Naomi: 待って (matte) [natural native speed]
Peter: Next, we have…
Akihiro: スイカ (Suika) [natural native speed]
Peter: (prepaid rail pass)
Akihiro: スイカ (Suika) [slowly - broken down by syllable]
Akihiro: スイカ (Suika) [natural native speed]
Peter: Followed by…
Naomi: 昨日 (kinō) [natural native speed]
Peter: yesterday
Naomi: 昨日 (kinō) [slowly - broken down by syllable]
Naomi: 昨日 (kinō) [natural native speed]
Peter: Then we have…
Akihiro: 初めて (hajimete) [natural native speed]
Peter: first time
Akihiro: 初めて (hajimete) [slowly - broken down by syllable]
Akihiro: 初めて (hajimete) [natural native speed]
Peter: Now, this is used a lot. And if you’re coming to Japan and it’s your first time here, you’re gonna use this over and over. And it literally means “the first time,” so it’s the first time you do something, the first time to try something. 初めてです (hajimete desu) is “It’s my first time.” Now, we have some examples. Naomi-San, can you give us one?
Naomi: 初めて日本に来た。(Hajimete Nihon ni kita.)
Peter: “It’s the first time to Japan.” “It’s my first time to Japan.”
Akihiro: 初めてカンガルーを食べた。(Hajimete kangarū o tabeta.)
Peter: “It’s the first time I’ve eaten kangaroo.”
Akihiro: Actually, I had.
Naomi: Yeah, I did.
Peter: Okay. You know, the sample sentence has kind of made me think of...we have a lot of listeners who are kids, but the kangaroo, you know, like, the kangaroo is so cute. How about, can we change it to 初めてカンガルーを見ました (hajimete kangarū o mimashita)? “It’s the first time I saw a kangaroo.”
Naomi: で、初めてカンガルーを食べました。(De, hajimete kangarū o tabemashita.)
Peter: So, “It’s the first time I saw a kangaroo and then ate a kangaroo.” Lovely, Naomi-San. 初めてなおみ先生の本当の姿を見ましたね。(Hajimete Naomi-sensei no hontō no sugata o mimashita ne.) “It’s the first time I’ve seen the real…”
Naomi: どういう意味ですか。(Dō iu imi desu ka.)
Peter: 日本語は難しいです。わかりません。(Nihon-go wa muzukashii desu. Wakarimasen.) Let’s move on. Next, we have…
Akihiro: 読む (yomu) [natural native speed]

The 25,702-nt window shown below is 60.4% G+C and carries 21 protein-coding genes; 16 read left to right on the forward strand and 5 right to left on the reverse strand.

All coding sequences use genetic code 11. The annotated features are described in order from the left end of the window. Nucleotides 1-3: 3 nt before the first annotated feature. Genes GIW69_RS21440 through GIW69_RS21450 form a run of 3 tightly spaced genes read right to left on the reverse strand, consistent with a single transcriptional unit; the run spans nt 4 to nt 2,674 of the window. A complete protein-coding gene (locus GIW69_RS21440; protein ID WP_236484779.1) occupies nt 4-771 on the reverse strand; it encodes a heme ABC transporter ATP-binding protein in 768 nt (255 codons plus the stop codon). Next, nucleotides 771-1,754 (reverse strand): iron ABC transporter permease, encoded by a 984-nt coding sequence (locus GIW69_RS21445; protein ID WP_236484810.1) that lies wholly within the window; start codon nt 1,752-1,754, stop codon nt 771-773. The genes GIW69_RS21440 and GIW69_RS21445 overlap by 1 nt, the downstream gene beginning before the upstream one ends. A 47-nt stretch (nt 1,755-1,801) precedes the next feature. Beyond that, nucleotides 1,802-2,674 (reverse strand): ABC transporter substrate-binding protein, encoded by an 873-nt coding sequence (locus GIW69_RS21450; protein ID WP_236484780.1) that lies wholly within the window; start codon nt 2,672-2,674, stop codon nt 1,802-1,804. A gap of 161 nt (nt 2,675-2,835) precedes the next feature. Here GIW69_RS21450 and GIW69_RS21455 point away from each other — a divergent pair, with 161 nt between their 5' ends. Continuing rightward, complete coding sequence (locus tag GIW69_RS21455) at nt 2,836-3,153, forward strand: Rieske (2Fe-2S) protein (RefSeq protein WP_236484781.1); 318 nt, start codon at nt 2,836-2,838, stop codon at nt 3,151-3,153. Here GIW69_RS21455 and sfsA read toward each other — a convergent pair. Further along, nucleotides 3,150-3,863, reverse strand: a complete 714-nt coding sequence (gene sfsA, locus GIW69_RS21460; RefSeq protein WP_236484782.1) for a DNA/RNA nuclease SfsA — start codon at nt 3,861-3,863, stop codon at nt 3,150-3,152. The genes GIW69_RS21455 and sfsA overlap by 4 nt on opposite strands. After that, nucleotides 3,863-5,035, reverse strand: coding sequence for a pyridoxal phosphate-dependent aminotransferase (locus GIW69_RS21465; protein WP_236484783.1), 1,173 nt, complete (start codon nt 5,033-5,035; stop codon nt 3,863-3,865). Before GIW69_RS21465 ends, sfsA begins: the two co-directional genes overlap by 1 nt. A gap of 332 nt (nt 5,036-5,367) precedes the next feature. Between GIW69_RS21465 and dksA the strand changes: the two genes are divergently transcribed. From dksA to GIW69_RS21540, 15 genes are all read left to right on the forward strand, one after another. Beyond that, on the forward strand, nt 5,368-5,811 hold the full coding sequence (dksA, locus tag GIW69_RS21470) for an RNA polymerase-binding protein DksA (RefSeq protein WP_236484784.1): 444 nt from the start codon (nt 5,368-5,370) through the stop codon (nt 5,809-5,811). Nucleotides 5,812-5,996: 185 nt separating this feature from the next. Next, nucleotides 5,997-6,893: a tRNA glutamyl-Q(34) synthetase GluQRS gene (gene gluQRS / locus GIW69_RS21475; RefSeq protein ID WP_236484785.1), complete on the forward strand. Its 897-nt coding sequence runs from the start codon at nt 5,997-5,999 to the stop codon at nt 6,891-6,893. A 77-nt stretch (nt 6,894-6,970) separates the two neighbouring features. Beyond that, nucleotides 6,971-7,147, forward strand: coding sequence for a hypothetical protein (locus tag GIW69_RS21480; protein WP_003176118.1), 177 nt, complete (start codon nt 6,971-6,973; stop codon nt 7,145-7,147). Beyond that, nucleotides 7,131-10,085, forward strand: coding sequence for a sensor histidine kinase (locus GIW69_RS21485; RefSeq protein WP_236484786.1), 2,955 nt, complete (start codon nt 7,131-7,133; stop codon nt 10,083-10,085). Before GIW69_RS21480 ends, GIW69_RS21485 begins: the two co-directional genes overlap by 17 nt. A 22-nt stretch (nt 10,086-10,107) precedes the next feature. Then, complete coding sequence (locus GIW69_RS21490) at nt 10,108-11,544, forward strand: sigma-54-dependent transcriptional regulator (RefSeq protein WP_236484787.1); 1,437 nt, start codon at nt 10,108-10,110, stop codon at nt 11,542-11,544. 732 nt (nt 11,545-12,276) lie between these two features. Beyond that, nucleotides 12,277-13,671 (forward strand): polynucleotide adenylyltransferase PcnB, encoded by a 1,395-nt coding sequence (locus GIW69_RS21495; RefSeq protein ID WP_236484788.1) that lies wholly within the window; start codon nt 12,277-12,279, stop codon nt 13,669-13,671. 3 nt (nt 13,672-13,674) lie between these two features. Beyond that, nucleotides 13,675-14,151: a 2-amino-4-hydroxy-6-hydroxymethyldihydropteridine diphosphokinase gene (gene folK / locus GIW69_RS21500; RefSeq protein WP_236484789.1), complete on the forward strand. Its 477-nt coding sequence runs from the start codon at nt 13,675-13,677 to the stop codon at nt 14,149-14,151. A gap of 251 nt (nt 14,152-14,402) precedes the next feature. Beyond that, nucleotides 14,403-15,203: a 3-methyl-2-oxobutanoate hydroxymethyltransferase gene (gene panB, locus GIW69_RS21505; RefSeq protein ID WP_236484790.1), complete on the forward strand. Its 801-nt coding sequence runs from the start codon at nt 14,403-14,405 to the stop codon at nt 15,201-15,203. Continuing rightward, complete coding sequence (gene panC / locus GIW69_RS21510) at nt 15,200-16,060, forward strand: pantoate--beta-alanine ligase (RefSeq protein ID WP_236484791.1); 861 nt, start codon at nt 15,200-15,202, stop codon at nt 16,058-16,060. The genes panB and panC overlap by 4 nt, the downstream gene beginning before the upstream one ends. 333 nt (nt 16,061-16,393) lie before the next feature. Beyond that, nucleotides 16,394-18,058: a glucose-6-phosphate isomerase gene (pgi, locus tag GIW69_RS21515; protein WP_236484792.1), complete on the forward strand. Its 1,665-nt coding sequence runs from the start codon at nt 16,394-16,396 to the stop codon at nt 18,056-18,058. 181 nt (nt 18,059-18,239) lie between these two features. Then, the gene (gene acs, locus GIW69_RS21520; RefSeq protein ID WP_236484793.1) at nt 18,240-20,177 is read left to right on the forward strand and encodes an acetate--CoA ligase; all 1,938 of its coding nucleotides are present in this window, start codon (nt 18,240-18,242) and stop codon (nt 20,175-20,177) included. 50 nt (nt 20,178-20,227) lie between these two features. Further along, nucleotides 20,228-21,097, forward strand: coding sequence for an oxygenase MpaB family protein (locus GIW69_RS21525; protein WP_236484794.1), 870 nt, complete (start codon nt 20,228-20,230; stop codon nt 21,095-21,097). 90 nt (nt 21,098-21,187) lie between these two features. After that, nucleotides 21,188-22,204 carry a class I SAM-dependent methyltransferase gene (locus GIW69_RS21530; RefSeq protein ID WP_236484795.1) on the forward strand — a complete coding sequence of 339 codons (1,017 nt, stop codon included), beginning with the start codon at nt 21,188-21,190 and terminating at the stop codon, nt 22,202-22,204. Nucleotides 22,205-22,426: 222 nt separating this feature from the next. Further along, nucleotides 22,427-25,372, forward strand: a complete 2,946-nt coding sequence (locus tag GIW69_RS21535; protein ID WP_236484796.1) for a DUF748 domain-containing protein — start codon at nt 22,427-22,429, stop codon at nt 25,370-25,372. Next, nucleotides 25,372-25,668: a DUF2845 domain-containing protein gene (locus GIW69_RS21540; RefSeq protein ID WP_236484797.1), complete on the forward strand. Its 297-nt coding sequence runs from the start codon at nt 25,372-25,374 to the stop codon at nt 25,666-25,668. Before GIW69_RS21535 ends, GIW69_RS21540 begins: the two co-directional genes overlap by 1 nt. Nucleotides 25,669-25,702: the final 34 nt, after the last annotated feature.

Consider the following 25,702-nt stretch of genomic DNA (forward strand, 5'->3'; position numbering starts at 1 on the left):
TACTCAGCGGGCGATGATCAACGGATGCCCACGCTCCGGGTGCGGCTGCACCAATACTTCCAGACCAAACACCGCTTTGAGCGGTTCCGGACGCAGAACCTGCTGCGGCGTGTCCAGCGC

Peter: to read
Akihiro: 読む (yomu) [slowly - broken down by syllable]
Akihiro: 読む (yomu) [natural native speed]
Peter: Followed by…
Naomi: 確か (tashika) [natural native speed]
Peter: to be certain
Naomi: 確か (tashika) [slowly - broken down by syllable]
Naomi: 確か (tashika) [natural native speed]
Peter: And finally…
Akihiro: 買う (kau) [natural native speed]
Peter: to buy
Akihiro: 買う (kau) [slowly - broken down by syllable]
Akihiro: 買う (kau) [natural native speed]

Lesson focus

Peter: Okay, points of interest in this conversation. First line, we have, [*]さん、お願いします([*]-san, onegai shimasu).
Akihiro: 切符買うから、ちょっと待ってて。 (Kippu kau kara, chotto matte te.)
Peter: “Please wait a second while I buy a ticket,” as I’ll buy a ticket. Now, here we have ちょっと待ってて (chotto matte te), two て(te)s in a row. Naomi-San, can you use that pronunciation?
Naomi: ちょっと待ってて (chotto matte te)
Peter: Okay. Why do we have two て(te)s?
Naomi: Ah, I think this sentence is originally ちょっと待っていてください (chotto matte ite kudasai).
Peter: And in casual Japanese, the いて (ite) would become just て (te). It will get dropped, as well as the ください (kudasai). So, remember, with casual Japanese, you can drop lots of things. The closer the relationship, the less Japanese there is.
Naomi: あー、そうですね。 (Ā, sō desu ne.)
Akihiro: あー、そうですね。 (Ā, sō desu ne.)
Peter: Next point of interest is…
Naomi: あーそうか (Ā sō ka.)
Peter: “Ah, that’s right.” So, here, the speaker realizes something, “Oh, that’s right.”
Naomi: 昨日、初めて日本に来たんだっけ。 (Kinō, hajimete Nihon ni kita n da kke.)
Peter: “Yesterday was the first time you came to Japan.” Now, the point of interest here is that っけ (kke) at the end. So, this is used when you know something already, but you forgot it and you either just remembered it or you’re trying to verify it. Here, Masashi is surprised that his friend Jack doesn’t have スイカ (Suika). Then all of the sudden, he remembers, oh that’s right, he just came yesterday, right? So this っけ (kke) is used as...even though he kind of remembered and he’s almost 100% sure, he’s still verifying it a bit here with this っけ (kke). っけ (kke) is used to verify something you knew before, but slipped your mind or you forgot about. And finally, we have the last line…
Naomi: 確か、130円だったかなあ。 (Tashika, 130-en datta ka nā.)
Peter: “I’m pretty sure it’s 130 yen.”
Naomi: 150円かも。 (150-en kamo.)
Peter: “150 yen, maybe.” Now, this かも (kamo) here, this is short for…
Akihiro: かもしれない (kamo shirenai)
Peter: “Maybe.” So, I’m pretty sure it’s 130 yen, but you know what, it may be 150. So, かも (kamo), this used often in spoken Japanese.